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|If you like big fairways and a lot of dogleg lefts, head to King's North at Myrtle Beach National. (Courtesy of Myrtle Beach National)|
Some golfers just can't leave driver in the bag, even on the tightest, tree-lined, O.B.-filled fairway.
For those free-swinging big hitters who never saw a fairway their driver didn't like, we present five Myrtle Beach golf courses where, from the back tees, you'll have plenty of opportunities to hit the big stick, and the phrase "iron off the tee" isn't in the vocabulary.
To put your long game to the ultimate test, head to the championship tees at Grande Dunes Resort, Myrtle Beach's longest track at over 7,600 yards (plus five additional sets of tees if your hubris can be controlled).
Designed by Robert Trent Jones Sr.-apprentice Roger Rulewich, there's a good amount of fairway on most holes to swing away, just beware there's loads of out of bounds and natural wetlands.
Championship tee yardage: 7,618
Of the four signature courses, the Barefoot Resort's Love Course is the most free-swinging of the bunch with the most appetizing landing zones.
Along with two very reachable par 5s in two, the fourth hole plays under 300 yards from the championship tees, so swing for the fences here and use the recreated slave quarter ruins behind the green as a backstop. The fun just begins once you reach the greens here, enormous in size and ultra-smooth bentgrass greens.
Championship tee yardage: 7,047
The fairways are generous at King's North at Myrtle Beach National, and what's even better, is that it's easy to find your ball in the pine straw if your tee ball finds the Carolina pines lining the holes (though there's plenty of water to navigate, especially on each par 3).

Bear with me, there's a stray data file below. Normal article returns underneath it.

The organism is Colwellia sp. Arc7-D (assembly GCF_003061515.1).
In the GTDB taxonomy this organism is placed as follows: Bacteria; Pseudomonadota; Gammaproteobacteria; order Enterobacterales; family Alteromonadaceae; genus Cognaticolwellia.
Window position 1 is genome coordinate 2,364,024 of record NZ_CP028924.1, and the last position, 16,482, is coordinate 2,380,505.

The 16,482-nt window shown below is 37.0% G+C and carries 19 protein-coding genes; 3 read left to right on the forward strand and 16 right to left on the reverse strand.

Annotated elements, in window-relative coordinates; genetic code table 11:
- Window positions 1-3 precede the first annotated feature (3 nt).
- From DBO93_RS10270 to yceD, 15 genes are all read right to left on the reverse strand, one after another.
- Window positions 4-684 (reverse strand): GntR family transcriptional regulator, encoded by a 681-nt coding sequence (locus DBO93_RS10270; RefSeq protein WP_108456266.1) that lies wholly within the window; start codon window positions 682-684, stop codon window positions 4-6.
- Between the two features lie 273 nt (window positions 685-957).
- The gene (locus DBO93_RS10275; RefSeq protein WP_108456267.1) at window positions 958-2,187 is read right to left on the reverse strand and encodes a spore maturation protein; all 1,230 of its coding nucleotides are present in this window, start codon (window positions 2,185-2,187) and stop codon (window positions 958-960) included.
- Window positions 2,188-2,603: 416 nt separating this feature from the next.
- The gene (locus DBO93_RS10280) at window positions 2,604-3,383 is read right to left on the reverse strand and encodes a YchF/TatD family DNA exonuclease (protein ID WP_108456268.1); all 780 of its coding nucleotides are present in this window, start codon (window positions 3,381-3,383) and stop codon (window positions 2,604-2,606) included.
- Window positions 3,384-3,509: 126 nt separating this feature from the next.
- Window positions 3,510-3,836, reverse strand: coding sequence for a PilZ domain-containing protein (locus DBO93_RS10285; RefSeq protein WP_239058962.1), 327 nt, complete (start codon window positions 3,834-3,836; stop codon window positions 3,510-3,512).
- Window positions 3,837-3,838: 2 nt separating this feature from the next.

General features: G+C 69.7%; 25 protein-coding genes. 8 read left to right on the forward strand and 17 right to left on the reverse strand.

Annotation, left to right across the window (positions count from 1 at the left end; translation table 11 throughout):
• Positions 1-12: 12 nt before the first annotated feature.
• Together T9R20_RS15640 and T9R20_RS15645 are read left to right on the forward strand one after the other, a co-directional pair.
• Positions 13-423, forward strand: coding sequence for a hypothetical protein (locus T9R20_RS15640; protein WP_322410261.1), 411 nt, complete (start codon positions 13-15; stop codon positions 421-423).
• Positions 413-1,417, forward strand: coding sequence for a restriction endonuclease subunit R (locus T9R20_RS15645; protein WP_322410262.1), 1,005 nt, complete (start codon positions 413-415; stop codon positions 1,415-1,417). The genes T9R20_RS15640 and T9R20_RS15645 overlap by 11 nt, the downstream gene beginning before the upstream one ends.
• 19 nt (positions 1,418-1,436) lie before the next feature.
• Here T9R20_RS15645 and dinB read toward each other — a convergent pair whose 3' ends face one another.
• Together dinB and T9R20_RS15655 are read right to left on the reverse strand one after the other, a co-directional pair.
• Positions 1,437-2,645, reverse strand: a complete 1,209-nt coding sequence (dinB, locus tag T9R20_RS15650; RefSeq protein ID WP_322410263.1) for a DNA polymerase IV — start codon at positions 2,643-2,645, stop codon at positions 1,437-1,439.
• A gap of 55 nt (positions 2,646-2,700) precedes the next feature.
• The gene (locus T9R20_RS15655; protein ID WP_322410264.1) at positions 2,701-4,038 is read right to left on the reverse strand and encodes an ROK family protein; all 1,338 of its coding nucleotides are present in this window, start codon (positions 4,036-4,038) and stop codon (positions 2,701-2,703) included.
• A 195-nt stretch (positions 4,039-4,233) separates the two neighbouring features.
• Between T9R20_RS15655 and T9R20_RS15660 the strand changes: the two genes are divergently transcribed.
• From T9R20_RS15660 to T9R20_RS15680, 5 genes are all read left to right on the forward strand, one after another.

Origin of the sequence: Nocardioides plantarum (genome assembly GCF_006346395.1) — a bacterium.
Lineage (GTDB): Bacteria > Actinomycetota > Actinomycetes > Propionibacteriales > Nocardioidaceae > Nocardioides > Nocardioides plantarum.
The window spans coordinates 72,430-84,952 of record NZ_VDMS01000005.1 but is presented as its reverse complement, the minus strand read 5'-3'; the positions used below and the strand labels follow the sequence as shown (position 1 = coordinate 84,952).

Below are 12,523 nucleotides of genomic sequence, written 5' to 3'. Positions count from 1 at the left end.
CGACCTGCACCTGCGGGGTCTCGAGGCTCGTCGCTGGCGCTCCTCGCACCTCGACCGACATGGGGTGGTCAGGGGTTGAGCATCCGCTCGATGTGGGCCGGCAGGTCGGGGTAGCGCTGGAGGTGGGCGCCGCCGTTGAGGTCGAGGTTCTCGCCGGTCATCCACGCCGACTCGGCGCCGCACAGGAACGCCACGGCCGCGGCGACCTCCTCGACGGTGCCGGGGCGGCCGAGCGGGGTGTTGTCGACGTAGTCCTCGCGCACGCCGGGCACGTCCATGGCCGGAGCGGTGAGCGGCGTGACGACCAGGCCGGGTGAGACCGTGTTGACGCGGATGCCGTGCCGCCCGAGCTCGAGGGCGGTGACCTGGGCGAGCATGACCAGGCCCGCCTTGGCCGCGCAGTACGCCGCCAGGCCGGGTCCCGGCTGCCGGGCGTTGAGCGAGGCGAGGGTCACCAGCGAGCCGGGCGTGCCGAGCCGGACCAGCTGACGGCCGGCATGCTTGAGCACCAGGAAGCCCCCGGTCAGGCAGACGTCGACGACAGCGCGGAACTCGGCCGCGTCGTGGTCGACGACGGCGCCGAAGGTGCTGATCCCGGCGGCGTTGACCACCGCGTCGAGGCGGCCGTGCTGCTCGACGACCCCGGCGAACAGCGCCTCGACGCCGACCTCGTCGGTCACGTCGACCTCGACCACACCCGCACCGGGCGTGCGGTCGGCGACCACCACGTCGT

If you play a right-to-left ball flight off the tee, you'll especially love King's North, which has plenty more hook holes than fade holes, including the delightful par-4 third hole that you can drive from the tee (so long as you carry over 230 yards from the tee).
Championship tee yardage: 7,017
It's reputation as one of Myrtle Beach's most penal courses (due largely to Mike Strantz-designed imaginative green complexes) often overshadows the fact True Blue Plantationhas some of the widest fairways on the Grand Strand.
The catch, however, is there's practically no rough here, so if you miss fairway, you're in waste bunker. Even so, it's almost always a good decision to hit the big stick - and there are even five par 5s at True Blue.
Championship tee yardage: 7,062
This 2001 Clyde Johnston design is the most straightforward off the tee of the Glen Golf Group courses. There's a lot of turf out there, and on most holes, even if you find the woods, you'll be able to hit a rescue shot out.
And you'll want to blast your drives as close to the green as possible, because Shaftesbury Glen Golf & Fish Club's A.W. Tillinghast-inspired greens and splashed, deep bunkers are the true defense to what appears to be an easy course from the tees.
Championship tee yardage: 6,935
August 24, 2009
Brandon Tucker is the Managing Editor for Golf Advisor. To date, his golf travels have taken him to over two dozen countries and over 500 golf courses worldwide. While he's played some of the most prestigious courses in the world, Tucker's favorite way to play the game is on a great muni in under three hours. Follow Brandon on Twitter at @BrandonTucker.
As beautiful as some of the upper-echelon golf courses in Myrtle Beach are, many are considered downright easy. However, if you've got the guts and want to push yourself, we've got you covered. Try these area courses of varying price tags, and put your game to the test.
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